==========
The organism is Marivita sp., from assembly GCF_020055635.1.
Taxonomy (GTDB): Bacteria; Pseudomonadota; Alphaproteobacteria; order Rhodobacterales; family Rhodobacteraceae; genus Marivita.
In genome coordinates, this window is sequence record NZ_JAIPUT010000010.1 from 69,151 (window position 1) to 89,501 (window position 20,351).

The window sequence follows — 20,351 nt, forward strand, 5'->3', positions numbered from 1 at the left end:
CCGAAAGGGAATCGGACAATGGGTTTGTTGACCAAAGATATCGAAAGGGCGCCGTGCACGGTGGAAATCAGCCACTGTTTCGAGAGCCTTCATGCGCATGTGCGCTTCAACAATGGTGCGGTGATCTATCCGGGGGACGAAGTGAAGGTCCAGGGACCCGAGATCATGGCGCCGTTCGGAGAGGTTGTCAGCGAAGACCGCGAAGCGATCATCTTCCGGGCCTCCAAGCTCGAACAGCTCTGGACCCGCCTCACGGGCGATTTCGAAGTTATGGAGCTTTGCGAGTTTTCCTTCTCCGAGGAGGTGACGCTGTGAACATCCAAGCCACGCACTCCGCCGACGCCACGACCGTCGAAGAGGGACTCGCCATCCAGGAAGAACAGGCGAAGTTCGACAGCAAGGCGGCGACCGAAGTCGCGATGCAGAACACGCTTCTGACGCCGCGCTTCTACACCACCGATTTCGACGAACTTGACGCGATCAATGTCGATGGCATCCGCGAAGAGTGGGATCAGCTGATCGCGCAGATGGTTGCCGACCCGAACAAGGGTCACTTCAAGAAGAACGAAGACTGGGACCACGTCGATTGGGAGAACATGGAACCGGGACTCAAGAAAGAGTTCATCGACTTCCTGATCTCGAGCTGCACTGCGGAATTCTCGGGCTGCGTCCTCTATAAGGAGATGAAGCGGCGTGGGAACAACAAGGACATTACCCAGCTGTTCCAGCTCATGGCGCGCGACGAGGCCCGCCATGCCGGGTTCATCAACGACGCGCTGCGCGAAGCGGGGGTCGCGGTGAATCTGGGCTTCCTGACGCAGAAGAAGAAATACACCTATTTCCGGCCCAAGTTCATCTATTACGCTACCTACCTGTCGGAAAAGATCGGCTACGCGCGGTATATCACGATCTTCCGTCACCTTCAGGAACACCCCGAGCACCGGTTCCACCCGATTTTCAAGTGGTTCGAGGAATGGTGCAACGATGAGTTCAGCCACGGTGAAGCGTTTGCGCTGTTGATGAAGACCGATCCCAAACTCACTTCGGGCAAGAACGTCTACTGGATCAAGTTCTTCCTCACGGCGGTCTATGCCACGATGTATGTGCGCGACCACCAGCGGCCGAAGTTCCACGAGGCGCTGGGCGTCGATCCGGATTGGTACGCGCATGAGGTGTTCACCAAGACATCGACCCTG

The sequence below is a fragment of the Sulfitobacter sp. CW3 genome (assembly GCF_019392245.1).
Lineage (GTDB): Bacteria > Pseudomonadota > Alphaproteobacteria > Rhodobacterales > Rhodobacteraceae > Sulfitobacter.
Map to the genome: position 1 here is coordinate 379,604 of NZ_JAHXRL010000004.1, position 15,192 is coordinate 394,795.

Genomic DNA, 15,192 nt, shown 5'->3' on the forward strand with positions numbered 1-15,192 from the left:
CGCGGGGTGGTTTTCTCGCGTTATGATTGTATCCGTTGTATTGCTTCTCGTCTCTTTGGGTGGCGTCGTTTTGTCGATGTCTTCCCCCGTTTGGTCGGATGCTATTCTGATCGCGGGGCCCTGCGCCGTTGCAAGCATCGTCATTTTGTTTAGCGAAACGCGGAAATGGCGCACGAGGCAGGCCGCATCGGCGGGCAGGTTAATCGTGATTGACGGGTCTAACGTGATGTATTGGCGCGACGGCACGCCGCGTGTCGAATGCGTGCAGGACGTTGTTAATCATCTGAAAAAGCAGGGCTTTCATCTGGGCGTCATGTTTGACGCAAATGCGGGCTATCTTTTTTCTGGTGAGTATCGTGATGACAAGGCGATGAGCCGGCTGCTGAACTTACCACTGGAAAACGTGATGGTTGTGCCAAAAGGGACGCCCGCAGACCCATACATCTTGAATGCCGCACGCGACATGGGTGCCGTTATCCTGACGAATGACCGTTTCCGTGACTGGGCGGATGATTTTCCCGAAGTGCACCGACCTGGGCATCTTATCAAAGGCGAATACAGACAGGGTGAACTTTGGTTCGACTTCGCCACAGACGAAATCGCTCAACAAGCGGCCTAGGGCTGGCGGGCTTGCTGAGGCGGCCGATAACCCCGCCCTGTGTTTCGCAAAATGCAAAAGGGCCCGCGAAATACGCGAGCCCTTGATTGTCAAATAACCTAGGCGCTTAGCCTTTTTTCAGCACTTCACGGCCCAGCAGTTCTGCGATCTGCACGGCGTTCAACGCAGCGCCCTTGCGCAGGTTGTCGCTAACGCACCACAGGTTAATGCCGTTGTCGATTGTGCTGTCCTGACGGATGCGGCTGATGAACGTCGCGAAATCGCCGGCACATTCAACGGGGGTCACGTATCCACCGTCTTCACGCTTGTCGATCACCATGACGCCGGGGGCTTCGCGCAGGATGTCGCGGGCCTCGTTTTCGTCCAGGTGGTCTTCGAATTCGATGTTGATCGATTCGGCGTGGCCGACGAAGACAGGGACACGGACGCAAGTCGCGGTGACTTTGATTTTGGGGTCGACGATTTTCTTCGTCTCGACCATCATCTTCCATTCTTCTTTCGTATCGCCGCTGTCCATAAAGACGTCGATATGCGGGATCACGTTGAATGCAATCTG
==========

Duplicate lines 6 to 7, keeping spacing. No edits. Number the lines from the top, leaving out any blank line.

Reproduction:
The sequence below is a fragment of the Sulfitobacter sp. CW3 genome (assembly GCF_019392245.1).
Lineage (GTDB): Bacteria > Pseudomonadota > Alphaproteobacteria > Rhodobacterales > Rhodobacteraceae > Sulfitobacter.